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Spring has never been my favorite season.
For one, it means no football, save the NFL Combine and Draft. (To be fair, watching a 6-foot-6-inch, 341-pound man run 40 yards in significantly less time than it took you to read this sentence, is incredible.) Secondly, growing up in Arizona, I knew spring meant saying goodbye to the days where stepping outside could be a sweat-free endeavor.
This spring, however, I’m thinking about the season as a blooming period for the complexities of truth. That’s not to say that truth itself is complicated, but that the application, acknowledgment, or apprehension of truth can be a sticky mess. Truth will set you free, but then we get to wrestle with freedom and the responsibility that comes with it: Realizing that racism is ingrained in the church is important, for instance, but acting to rid the church of that sin is paramount.
“The question is not a matter of if truth will come, but when. The most important question of our lives then becomes, how are we to greet it?” writes Zachary Lee, in the April issue of Sojourners, as he writes about the Gwendolyn Brooks poem “truth.”
Sometimes, we try to hurry truth along, seeking it with diligence for a higher purpose. JR. Forasteros, in his review of The Batman writes how Batman’s search for truth is both a search for answers to the past and the future. The world’s greatest detective is not just piecing together a puzzle to stop a villain, he’s trying to find a path toward truth and justice becoming norms, rather than aberrations. Truth is his pursuit but vengeance is the path — a path he exhausts. As Forasteros writes: “Vengeance is a dead-end journey. It’s inherently childish. What actuarial table can tell Batman how many criminals he has to punch to finally kill his grief?”
Spring is a season of revelations. The tree was always alive, but the flowers testify to that truth. The plant was always growing, but the sapling testifies to its presence. We can make spring a season for embracing truth, even as those revelations come through growing pains.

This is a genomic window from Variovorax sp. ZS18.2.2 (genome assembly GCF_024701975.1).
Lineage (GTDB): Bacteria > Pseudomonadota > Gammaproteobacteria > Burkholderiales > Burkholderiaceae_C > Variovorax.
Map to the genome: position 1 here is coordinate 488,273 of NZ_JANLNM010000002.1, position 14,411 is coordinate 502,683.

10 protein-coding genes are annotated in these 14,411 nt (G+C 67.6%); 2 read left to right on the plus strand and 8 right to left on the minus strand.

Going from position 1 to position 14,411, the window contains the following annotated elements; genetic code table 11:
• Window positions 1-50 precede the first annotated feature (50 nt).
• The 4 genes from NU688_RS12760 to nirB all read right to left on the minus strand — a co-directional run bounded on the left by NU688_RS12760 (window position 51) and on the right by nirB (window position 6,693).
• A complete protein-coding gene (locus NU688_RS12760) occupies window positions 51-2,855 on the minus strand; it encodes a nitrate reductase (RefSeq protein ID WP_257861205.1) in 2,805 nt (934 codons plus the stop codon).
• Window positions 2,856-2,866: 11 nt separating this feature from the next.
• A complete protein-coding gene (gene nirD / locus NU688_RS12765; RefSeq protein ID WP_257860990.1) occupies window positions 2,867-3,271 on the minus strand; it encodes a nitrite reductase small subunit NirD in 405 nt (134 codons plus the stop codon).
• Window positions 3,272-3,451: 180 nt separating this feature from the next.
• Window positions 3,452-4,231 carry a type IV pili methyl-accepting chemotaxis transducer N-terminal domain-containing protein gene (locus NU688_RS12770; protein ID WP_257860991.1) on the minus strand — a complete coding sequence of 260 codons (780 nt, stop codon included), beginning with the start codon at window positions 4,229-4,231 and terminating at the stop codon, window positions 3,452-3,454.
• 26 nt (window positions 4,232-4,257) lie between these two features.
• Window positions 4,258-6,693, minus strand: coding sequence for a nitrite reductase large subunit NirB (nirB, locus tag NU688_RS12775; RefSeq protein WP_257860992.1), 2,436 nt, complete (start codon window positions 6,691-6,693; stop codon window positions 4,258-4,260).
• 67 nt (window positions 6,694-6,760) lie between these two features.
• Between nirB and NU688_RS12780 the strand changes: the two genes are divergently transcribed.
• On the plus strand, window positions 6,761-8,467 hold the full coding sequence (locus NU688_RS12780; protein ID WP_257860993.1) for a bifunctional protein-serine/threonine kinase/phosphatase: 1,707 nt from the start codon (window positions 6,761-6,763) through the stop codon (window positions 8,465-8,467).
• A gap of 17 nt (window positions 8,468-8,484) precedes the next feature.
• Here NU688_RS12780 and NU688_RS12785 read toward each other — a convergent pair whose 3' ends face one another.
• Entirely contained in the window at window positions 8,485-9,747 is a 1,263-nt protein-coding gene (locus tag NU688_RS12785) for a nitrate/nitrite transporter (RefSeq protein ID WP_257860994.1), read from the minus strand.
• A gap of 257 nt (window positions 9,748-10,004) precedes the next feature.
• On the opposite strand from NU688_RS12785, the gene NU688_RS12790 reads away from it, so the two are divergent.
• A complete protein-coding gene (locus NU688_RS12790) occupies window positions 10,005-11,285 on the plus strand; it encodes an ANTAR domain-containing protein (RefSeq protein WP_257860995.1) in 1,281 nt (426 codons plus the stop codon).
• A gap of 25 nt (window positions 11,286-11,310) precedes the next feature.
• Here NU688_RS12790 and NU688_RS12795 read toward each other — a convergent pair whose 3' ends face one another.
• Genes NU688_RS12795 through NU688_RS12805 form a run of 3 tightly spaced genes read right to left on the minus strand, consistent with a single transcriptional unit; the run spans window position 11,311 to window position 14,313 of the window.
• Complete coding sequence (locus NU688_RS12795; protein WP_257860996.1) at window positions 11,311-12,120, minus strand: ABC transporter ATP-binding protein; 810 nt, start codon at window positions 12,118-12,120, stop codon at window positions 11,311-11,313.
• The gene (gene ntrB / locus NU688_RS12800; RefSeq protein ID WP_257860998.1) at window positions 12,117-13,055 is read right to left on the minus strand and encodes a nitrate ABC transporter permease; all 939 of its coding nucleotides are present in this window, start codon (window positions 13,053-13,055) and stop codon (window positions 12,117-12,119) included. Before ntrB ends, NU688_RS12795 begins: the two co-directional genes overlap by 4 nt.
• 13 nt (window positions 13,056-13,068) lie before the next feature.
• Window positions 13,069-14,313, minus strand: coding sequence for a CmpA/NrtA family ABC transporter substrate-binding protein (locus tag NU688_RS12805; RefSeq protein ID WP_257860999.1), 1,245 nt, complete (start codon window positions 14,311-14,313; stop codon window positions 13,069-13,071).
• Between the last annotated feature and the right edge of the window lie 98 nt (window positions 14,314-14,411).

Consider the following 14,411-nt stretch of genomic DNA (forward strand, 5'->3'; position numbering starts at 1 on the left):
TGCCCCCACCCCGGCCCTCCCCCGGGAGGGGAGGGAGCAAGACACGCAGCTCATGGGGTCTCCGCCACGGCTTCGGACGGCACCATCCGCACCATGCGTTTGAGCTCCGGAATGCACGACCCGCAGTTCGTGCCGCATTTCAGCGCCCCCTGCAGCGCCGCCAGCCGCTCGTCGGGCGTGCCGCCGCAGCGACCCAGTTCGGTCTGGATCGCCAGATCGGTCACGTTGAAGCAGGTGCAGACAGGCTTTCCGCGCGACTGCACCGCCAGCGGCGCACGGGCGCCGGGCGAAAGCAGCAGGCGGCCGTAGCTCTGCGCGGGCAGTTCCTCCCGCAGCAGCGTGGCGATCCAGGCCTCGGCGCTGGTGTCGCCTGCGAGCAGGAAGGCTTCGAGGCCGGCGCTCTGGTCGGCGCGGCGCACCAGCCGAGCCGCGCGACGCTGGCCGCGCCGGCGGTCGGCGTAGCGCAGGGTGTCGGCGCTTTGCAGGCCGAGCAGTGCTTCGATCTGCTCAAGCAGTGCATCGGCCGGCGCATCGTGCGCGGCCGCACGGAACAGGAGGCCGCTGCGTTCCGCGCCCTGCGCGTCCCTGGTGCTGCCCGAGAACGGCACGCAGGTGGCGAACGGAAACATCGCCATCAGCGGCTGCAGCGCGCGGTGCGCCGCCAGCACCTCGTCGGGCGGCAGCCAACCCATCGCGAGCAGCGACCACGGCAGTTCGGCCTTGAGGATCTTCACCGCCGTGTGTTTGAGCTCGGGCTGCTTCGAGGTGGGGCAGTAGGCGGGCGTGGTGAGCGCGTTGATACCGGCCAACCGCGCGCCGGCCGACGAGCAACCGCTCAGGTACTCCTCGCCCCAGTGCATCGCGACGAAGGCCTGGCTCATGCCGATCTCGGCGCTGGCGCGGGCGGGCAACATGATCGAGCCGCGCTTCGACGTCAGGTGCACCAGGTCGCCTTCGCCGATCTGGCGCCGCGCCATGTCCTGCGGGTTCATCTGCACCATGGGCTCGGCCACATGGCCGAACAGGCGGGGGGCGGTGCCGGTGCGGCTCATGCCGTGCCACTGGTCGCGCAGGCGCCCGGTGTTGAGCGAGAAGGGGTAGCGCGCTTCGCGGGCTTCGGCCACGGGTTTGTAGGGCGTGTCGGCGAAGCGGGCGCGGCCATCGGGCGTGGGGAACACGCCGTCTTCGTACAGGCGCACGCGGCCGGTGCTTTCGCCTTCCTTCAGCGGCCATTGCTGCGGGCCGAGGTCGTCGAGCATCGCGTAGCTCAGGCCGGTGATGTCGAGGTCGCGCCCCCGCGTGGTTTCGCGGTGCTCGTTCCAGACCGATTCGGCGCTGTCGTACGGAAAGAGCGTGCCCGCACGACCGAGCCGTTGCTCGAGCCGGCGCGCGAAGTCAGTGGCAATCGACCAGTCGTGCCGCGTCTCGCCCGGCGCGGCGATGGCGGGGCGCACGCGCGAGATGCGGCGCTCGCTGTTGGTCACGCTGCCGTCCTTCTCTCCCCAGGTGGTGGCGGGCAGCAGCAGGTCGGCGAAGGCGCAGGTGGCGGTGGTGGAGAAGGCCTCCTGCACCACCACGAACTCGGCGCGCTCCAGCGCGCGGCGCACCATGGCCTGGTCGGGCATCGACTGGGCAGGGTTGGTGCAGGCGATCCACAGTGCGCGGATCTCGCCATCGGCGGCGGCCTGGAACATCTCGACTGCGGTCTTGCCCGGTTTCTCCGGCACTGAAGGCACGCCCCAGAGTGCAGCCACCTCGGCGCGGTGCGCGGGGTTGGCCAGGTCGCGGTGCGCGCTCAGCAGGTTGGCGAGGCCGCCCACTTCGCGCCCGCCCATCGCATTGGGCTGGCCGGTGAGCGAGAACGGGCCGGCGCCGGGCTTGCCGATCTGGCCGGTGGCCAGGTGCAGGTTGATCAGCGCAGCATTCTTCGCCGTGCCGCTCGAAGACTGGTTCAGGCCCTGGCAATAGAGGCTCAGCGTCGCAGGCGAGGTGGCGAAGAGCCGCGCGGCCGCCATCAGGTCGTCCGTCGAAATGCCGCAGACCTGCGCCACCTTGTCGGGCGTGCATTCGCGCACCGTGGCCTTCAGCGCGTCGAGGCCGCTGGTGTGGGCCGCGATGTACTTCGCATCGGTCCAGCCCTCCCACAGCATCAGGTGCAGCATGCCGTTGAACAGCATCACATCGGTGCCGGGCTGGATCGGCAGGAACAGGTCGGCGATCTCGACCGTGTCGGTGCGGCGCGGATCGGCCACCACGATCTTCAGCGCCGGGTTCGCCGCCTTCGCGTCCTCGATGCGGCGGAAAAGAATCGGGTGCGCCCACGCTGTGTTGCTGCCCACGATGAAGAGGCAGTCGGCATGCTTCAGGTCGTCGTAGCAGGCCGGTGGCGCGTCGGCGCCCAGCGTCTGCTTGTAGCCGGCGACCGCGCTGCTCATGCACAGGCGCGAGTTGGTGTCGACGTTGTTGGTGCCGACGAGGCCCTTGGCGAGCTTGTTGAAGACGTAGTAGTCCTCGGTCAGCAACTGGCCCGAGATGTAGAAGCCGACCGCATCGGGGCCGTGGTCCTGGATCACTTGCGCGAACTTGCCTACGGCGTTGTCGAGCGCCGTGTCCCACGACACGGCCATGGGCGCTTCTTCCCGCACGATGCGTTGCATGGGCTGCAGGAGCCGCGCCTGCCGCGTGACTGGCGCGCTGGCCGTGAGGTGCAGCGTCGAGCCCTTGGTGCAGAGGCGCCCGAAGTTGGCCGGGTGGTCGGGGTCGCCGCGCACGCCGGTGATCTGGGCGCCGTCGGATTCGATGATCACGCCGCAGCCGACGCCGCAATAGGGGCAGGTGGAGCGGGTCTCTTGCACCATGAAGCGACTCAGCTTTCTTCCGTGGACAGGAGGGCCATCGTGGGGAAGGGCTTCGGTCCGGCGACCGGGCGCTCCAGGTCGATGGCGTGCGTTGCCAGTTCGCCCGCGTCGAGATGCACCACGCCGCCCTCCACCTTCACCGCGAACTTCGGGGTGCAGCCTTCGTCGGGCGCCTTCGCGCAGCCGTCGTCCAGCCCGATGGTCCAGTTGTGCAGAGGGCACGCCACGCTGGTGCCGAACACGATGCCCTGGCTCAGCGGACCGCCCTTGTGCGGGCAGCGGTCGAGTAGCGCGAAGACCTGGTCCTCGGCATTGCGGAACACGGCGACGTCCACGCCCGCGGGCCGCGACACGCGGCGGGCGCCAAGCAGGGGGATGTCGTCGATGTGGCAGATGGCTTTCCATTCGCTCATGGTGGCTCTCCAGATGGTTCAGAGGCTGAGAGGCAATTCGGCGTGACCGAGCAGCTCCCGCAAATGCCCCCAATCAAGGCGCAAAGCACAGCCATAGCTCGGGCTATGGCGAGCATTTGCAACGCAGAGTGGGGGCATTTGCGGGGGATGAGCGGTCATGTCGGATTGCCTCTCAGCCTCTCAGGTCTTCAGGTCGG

2. The Truth Will Set You Free. Are We Ready for That? by Zachary Lee
The Green Knight puts a magnifying glass to our natural responses to truth, while The Power of the Dog articulates our tendencies to flee from the truths that will expose us.
3. My Family’s Lenten Practices Prepared Us for Green Burial by Mallory McDuff
In Lent, we consider our own mortality — and what our own deaths and burials mean amid a global climate crisis.
4. ‘The Worst Person in the World,’ Despite Its Title, Never Judges by Abby Olcese
Joachim Trier’s film explores the subtle changes of the soul and the experiences that define us all.
5. Vignettes of Joy Amid Brokenness by Olivia Bardo
Ocean Vuong's Time Is a Mother reaches for the depths of what was lost.
6. What Can Horror Teach Us About the Bible? by Brandon Grafius
Sometimes God is lurking by the riverbank at night, waiting to fight us.
7. Saying Goodbye to Spotify by Bill McKibben
Sometimes you just have to stand up for reality.
8. We Asked Kids to Review Banned Books by Josiah R. Daniels
Kids ages 5 to 17 told Sojourners what banned books taught them about loving God and their neighbors.
9. Glennon Doyle Was a Lifeline—Just Not the One I Expected by Faith-Marie Zamblé
A few weeks of rest (and screaming into the void) put me back in touch with my creative spark.
10. 10 Lent Devotionals and Books That Inspire Faith and Justice by Betsy Shirley
Lent can be intimidating, but these resources offer guidance.